In some truly amazing news for the Galapagos and its wildlife, on January 14, 2022, the Ecuadorian president Guillermo Lasso signed a declaration that expanded the borders of the Galapagos Marine Reserve. President Lasso initially announced that the Galapagos Marine Reserve would be expanding during the COP 26 climate summit held in Glasgow in 2021, but this move in January has brought the change into reality.
The expansion to the Galapagos Marine Reserve is far from insignificant. In fact, the size of the expansion alone is 60,000 square kilometers. The new area of the marine reserve is named the Hermandad Reserve. The word “Hermandad” is the Spanish word for “brotherhood.” The expansion includes a 30,000-kilometer square stretch where no fishing will be permitted on the Galapagos-Cocos Swimway Route. What this means, in short, is that there will be a zone between Ecuador and Costa Rica known as a “no take zone,” and this will help to protect species that migrate along this route. A second zone will also be created where no longline fishing will be permitted which will also help to conserve endangered species. We hope this will result in an overall better conservation of the marine wildlife of the area and increased chances also for visitors on Galapagos cruises to get to enjoy of a huge diversity of widlife on their visits.
The goal is that eventually there will be a marine link between the Galapagos Islands in Ecuador with Coco in Costa Rica, Malpelo in Colombia, and the Coiba islands in Panama. This is part of a plan that Ecuador has been working on along with its close neighbors in Latin America, Colombia, Panama and Costa Rica. A claim made by the president of Colombia, Ivan Duque, has suggested that the efforts will “guarantee” that 40% of the world’s marine species survive. While this is difficult to ascertain, there is no doubt that the step will have a tremendous impact on conservation and sustainability in the area.
In total, the new size of the expanded Galapagos Marine Reserve will be 198,000 square kilometers, and it is one of the largest in the world. To put this into perspective, the size of the enlarged Galapagos Marine Reserve was declared by President Lasso to be three times the size of the country of Belize! As highlighted, one of the aims of this massive expansion of the Reserve is to ensure that migration routes for species are protected. For example, the migration journey of the whale shark will be better protected through this change, as will that of many other endangered species. Types of creatures that will benefit from this development include sea turtles, tuna, manta rays and whales.
The Galapagos Marine Reserve has faced challenges from a conservation perspective, not least from fishing. In 2020, a very large number of Chinese fishing boats were seen in the waters. Chinese fishing on an industrial scale is known to target squid in the area. There is also a belief that the Chinese fishing boats have been targeting sharks too. This is worrisome, given that some of the sharks in these waters are endangered. The belief is not without evidence – in 2017 the Ecuadorian navy seized a Chinese vessel that reportedly had 6,000 frozen sharks on board. While the action is stated by President Lasso not to be in response to these types of issues, nonetheless, this change will have an impact on improving conservation efforts. The reality is that increased human presence in the area – from fishing, tourism and other uses brings problems that make it harder for the ecosystem to deal with the impacts of climate change. For example, pollution from plastic is having a detrimental impact on species on and around the Galapagos Islands.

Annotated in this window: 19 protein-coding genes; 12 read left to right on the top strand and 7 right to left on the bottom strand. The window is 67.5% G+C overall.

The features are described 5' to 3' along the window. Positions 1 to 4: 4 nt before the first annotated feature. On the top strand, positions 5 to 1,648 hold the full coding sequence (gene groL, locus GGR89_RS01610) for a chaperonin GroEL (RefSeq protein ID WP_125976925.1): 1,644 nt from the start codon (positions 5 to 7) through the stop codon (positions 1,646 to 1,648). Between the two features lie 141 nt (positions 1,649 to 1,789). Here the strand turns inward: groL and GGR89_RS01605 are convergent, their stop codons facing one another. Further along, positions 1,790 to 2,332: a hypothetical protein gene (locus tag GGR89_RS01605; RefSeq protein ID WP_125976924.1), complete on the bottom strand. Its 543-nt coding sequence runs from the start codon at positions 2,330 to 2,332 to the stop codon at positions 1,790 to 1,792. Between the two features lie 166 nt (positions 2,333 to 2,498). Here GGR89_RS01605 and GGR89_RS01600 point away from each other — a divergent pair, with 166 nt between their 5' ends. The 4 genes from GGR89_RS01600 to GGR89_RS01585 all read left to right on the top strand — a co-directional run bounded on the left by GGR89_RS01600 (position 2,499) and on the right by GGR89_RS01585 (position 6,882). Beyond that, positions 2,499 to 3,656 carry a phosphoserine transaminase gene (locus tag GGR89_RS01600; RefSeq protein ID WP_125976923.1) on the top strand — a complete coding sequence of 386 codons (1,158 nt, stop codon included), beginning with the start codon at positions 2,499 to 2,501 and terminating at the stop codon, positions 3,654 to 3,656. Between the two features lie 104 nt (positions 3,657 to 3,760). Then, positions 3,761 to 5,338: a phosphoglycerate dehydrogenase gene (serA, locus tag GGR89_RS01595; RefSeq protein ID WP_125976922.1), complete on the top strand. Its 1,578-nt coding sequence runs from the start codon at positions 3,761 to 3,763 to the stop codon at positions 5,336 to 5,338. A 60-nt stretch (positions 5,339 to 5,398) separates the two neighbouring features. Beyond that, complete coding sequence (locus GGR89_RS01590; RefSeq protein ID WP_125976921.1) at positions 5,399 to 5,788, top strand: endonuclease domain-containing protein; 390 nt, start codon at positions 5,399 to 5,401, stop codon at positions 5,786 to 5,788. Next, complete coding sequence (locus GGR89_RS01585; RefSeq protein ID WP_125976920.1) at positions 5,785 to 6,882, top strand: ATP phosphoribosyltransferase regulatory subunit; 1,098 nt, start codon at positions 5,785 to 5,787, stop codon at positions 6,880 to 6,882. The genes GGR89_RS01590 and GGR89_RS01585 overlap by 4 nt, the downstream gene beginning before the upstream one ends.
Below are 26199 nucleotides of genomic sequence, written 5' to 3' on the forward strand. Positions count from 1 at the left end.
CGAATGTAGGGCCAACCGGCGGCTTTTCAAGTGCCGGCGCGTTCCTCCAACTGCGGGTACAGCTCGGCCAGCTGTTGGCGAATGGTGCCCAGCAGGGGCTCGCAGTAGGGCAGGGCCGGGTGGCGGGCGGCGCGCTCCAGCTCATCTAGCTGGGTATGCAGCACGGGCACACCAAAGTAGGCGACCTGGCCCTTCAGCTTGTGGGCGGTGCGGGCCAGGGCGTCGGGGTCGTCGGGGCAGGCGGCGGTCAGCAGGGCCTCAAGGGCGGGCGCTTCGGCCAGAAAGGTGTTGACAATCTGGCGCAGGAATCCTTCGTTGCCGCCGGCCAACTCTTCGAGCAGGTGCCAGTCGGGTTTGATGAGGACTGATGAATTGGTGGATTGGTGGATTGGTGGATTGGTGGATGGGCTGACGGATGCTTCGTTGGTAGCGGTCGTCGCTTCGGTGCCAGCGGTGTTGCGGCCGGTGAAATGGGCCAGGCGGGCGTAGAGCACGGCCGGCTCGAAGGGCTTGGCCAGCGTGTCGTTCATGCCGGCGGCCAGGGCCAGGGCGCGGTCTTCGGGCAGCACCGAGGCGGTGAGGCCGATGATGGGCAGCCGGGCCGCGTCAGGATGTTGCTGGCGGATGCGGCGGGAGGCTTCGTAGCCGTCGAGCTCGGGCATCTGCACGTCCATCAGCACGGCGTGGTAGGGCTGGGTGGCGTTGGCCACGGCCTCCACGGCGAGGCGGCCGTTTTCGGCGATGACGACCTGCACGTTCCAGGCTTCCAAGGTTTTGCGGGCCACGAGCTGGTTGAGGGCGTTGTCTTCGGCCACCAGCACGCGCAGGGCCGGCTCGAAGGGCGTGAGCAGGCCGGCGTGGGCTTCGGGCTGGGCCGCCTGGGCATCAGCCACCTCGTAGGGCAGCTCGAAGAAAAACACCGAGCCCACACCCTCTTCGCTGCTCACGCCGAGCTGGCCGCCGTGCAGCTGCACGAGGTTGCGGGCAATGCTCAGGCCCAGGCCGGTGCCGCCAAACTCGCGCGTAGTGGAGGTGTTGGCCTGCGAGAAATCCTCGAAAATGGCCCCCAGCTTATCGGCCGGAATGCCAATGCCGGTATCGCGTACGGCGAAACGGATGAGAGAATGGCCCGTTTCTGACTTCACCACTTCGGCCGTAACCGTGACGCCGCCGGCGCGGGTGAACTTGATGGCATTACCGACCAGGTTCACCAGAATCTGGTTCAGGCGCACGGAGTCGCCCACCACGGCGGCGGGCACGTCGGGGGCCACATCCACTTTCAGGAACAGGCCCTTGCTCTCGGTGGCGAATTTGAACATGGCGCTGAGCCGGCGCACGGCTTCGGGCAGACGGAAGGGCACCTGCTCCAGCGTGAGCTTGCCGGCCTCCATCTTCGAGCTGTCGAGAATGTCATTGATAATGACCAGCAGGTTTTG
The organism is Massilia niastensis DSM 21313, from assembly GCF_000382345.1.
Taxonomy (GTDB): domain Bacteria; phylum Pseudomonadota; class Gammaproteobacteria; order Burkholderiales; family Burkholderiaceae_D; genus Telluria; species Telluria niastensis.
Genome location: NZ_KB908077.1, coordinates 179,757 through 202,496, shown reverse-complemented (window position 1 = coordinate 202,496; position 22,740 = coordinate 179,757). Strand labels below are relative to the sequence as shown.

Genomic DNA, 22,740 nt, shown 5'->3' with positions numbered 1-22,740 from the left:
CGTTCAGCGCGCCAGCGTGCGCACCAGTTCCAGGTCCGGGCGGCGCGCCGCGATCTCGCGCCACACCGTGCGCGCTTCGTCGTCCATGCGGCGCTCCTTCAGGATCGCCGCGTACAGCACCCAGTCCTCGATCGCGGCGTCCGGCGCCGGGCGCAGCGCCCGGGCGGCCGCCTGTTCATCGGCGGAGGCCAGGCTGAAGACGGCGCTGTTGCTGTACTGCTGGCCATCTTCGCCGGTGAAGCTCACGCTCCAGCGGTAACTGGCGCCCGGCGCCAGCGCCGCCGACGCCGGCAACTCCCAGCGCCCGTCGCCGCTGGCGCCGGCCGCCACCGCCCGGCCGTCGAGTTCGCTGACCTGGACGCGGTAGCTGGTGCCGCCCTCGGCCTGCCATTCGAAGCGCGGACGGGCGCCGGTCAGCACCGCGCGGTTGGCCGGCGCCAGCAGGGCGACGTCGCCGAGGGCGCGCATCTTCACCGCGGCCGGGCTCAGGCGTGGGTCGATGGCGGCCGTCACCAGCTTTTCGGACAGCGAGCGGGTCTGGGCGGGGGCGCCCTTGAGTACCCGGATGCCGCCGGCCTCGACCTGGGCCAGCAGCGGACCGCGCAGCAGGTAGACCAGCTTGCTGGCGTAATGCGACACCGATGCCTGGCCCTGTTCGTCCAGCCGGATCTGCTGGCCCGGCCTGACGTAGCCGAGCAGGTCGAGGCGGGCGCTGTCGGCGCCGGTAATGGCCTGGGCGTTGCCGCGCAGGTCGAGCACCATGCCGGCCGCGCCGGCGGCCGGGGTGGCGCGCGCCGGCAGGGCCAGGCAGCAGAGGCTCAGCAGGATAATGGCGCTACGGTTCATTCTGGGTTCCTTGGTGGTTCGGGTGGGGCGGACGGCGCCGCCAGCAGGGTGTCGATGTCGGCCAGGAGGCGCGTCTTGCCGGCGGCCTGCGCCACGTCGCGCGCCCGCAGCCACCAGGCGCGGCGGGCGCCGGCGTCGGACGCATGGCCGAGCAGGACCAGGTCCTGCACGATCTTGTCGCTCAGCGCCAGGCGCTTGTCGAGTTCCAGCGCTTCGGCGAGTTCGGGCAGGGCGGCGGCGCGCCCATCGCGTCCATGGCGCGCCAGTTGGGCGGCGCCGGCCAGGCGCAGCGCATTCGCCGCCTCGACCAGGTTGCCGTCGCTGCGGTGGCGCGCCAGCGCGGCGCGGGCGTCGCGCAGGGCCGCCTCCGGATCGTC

In the Galapagos Islands the entire ecosystem is supported by the ocean surrounding the islands. Aside from anything else, the varied species within the ocean provide food for the land-based wildlife in the Galapagos Islands, as well as the many species living in the seas around the islands. Thus, conserving the Galapagos Marine Reserve has an integral role to play in protecting the wider ecosystem as well.
The scheme is reported to be being delivered through financing it through exchanging debt for conservation. How this works is that foreign debt is purchased and this is converted into the local currency, with which conservation is funded. Ecuador will also work alongside key stakeholders to ensure that the area will be preserved.
While the expansion of the Galapagos Marine Reserve does not have any direct impact on tourism in the archipelago, it will have the benefit of helping to ensure that the Islands are further protected in the longer term. This will mean that the wildlife of the Galapagos National Park is more likely to be sustained in the longer term for the visitors of the future to enjoy. It also means that a wide variety of species may face a lower threat of fishing than they have experienced in the past.